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Libya has halted its security cooperation with France after accusing Paris of supporting military strongman Khalifa Haftar. France has denied the claims, insisting it wants a political solution in Libya.
From left to right: Libyan Prime Minister Fayez al-Sarraj, French President Emmanuel Macron and General Khalifa Haftar
France on Thursday rejected an accusation from Libya's internationally recognized interior ministry that it has been supporting Khalifa Haftar, whose self-styled Libyan National Army (LNA) have launched an offensive to take control of the country's capital of Tripoli.
The Libyan interior ministry has suspended "all relations between the ministry and the French side ... due to the position of the French government in support of the criminal Haftar," the ministry said in Tripoli.
A French foreign ministry official said these claims from Tripoli were "disappointing" and "completely unfounded."
The French presidency said in a statement it supported Libya's internationally recognized government under Prime Minister Fayez al-Sarraj as well as "the mediation of the UN towards an inclusive political solution in Libya."
France has helped train security forces associated with the Tripoli government, including police and Serraj's presidential guard. In February, France provided Serraj's forces with six patrol boats for its coastline.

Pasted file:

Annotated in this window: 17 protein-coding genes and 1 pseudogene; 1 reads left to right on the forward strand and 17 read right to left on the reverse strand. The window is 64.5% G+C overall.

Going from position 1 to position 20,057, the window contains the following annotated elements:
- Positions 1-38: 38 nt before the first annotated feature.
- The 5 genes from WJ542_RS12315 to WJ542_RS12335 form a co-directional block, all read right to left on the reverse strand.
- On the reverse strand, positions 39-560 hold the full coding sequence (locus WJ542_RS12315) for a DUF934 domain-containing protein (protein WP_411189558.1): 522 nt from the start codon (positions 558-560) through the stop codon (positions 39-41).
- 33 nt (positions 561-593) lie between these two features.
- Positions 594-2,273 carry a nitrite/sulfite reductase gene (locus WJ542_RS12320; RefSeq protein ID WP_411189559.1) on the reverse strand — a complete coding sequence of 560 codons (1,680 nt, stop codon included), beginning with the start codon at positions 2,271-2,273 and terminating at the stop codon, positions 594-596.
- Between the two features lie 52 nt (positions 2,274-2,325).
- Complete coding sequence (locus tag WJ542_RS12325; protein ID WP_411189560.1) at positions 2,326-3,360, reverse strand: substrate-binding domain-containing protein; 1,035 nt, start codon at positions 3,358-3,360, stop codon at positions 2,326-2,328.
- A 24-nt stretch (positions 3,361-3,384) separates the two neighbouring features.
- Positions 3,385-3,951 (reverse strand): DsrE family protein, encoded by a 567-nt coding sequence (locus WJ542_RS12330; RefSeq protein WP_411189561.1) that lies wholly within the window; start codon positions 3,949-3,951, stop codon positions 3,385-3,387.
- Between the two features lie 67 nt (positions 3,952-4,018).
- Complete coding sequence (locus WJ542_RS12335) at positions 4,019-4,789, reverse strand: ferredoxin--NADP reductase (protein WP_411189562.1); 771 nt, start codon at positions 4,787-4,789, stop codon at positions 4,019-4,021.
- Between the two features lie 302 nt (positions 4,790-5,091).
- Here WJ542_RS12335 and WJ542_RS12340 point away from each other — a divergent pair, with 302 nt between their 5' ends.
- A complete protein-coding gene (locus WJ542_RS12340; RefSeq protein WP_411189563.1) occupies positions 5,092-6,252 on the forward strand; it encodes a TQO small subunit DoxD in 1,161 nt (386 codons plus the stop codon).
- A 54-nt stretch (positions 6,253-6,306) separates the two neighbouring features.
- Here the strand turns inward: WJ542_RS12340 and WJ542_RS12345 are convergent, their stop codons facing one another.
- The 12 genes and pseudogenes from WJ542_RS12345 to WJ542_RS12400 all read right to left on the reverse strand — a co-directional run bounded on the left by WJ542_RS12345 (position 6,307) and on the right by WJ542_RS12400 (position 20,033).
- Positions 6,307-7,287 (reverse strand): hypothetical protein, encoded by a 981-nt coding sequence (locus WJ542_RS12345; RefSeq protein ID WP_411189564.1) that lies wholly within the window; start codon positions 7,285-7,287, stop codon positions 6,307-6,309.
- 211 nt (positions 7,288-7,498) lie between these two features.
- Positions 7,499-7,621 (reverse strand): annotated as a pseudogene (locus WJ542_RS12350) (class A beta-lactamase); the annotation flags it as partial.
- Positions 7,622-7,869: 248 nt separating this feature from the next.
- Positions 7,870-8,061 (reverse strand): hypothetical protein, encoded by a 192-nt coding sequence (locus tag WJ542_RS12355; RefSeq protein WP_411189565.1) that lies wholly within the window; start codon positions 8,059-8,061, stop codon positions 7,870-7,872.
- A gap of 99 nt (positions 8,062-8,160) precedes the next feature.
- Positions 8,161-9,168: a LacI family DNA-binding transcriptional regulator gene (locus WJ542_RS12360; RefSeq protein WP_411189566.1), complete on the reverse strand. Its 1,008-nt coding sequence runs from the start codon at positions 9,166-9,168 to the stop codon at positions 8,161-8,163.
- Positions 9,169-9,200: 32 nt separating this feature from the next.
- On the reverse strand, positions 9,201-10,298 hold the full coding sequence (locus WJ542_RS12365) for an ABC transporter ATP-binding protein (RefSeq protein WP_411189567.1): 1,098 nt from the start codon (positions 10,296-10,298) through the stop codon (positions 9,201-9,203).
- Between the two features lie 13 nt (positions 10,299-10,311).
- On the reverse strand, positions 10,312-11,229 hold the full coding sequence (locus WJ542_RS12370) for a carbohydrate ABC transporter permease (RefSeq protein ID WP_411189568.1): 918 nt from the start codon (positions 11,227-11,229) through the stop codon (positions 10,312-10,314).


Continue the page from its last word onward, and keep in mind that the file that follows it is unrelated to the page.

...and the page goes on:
However, there has been some recognition of Haftar as the means to end the chaos that has plagued Libya since the capture and killing of longtime leader Moammar Gadhafi. Haftar currently enjoys the support of Egypt, Saudi Arabia and the United Arab Emirates, who believe he can restore stability and combat Islamist militants.
Haftar's LNA began an assault on Tripoli earlier this month in an attempt to take control of the Libyan capital. The offensive came days before UN-backed peace talks were set to take place.
On Thursday, two mortar bombs almost hit a clinic in al-Suani, a southwestern suburb of Tripoli, according to Reuters news agency. The attack came a day after seven people were killed by Grad rockets which hit a densely populated section of Tripoli.
The two weeks of fighting have killed 205 people, including 18 civilians, and wounded 913, the World Health Organization (WHO) said on Thursday.
The UN Security Council, led by Germany as part of a dual-presidency with France, have been negotiating a British-drafted resolution demanding a ceasefire in Libya and the creation of a humanitarian corridor from battle zones near Tripoli. However, Russia, the United States and African nations on the council did not support the British initiative.
Germany has therefore called a closed-door meeting of the council to discuss the Libyan conflict, set to take place on Thursday.
dv/jm (AFP, Reuters)